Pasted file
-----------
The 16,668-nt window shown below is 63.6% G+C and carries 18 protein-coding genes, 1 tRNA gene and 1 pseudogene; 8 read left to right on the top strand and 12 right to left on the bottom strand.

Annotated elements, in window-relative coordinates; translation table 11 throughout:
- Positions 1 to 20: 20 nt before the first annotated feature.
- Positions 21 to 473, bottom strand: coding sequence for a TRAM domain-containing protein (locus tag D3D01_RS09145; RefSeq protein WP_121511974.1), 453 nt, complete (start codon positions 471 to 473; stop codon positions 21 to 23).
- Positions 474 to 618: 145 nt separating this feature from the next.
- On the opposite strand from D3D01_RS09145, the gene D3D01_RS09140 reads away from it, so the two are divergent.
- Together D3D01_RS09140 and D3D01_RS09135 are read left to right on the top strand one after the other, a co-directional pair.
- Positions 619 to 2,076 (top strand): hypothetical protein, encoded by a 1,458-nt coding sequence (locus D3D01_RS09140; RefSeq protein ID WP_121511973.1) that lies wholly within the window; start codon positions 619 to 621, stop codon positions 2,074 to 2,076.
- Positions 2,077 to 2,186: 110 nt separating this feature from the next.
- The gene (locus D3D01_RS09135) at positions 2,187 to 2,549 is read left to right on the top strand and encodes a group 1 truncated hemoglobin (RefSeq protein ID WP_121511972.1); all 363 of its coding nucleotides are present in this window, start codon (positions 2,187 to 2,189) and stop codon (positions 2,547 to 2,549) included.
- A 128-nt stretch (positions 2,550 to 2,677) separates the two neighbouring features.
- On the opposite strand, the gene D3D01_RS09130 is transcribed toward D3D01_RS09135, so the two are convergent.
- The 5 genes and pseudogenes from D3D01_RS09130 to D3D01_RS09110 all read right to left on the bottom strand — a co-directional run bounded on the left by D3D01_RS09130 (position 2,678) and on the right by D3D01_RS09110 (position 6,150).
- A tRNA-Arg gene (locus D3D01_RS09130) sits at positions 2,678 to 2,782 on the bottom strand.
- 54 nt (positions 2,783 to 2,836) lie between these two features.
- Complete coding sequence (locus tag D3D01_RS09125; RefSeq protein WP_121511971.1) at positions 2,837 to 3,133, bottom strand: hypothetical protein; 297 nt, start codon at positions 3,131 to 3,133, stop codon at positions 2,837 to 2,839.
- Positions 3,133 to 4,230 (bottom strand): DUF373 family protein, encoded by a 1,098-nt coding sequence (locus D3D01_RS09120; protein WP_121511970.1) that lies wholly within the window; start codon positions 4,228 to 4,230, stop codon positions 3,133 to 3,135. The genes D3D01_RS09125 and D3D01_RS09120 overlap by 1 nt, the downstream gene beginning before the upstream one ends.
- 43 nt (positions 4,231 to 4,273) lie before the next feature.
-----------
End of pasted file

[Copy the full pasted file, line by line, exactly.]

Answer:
The 16,668-nt window shown below is 63.6% G+C and carries 18 protein-coding genes, 1 tRNA gene and 1 pseudogene; 8 read left to right on the top strand and 12 right to left on the bottom strand.

Annotated elements, in window-relative coordinates; translation table 11 throughout:
- Positions 1 to 20: 20 nt before the first annotated feature.
- Positions 21 to 473, bottom strand: coding sequence for a TRAM domain-containing protein (locus tag D3D01_RS09145; RefSeq protein WP_121511974.1), 453 nt, complete (start codon positions 471 to 473; stop codon positions 21 to 23).
- Positions 474 to 618: 145 nt separating this feature from the next.
- On the opposite strand from D3D01_RS09145, the gene D3D01_RS09140 reads away from it, so the two are divergent.
- Together D3D01_RS09140 and D3D01_RS09135 are read left to right on the top strand one after the other, a co-directional pair.
- Positions 619 to 2,076 (top strand): hypothetical protein, encoded by a 1,458-nt coding sequence (locus D3D01_RS09140; RefSeq protein ID WP_121511973.1) that lies wholly within the window; start codon positions 619 to 621, stop codon positions 2,074 to 2,076.
- Positions 2,077 to 2,186: 110 nt separating this feature from the next.
- The gene (locus D3D01_RS09135) at positions 2,187 to 2,549 is read left to right on the top strand and encodes a group 1 truncated hemoglobin (RefSeq protein ID WP_121511972.1); all 363 of its coding nucleotides are present in this window, start codon (positions 2,187 to 2,189) and stop codon (positions 2,547 to 2,549) included.
- A 128-nt stretch (positions 2,550 to 2,677) separates the two neighbouring features.
- On the opposite strand, the gene D3D01_RS09130 is transcribed toward D3D01_RS09135, so the two are convergent.
- The 5 genes and pseudogenes from D3D01_RS09130 to D3D01_RS09110 all read right to left on the bottom strand — a co-directional run bounded on the left by D3D01_RS09130 (position 2,678) and on the right by D3D01_RS09110 (position 6,150).
- A tRNA-Arg gene (locus D3D01_RS09130) sits at positions 2,678 to 2,782 on the bottom strand.
- 54 nt (positions 2,783 to 2,836) lie between these two features.
- Complete coding sequence (locus tag D3D01_RS09125; RefSeq protein WP_121511971.1) at positions 2,837 to 3,133, bottom strand: hypothetical protein; 297 nt, start codon at positions 3,131 to 3,133, stop codon at positions 2,837 to 2,839.
- Positions 3,133 to 4,230 (bottom strand): DUF373 family protein, encoded by a 1,098-nt coding sequence (locus D3D01_RS09120; protein WP_121511970.1) that lies wholly within the window; start codon positions 4,228 to 4,230, stop codon positions 3,133 to 3,135. The genes D3D01_RS09125 and D3D01_RS09120 overlap by 1 nt, the downstream gene beginning before the upstream one ends.
- 43 nt (positions 4,231 to 4,273) lie before the next feature.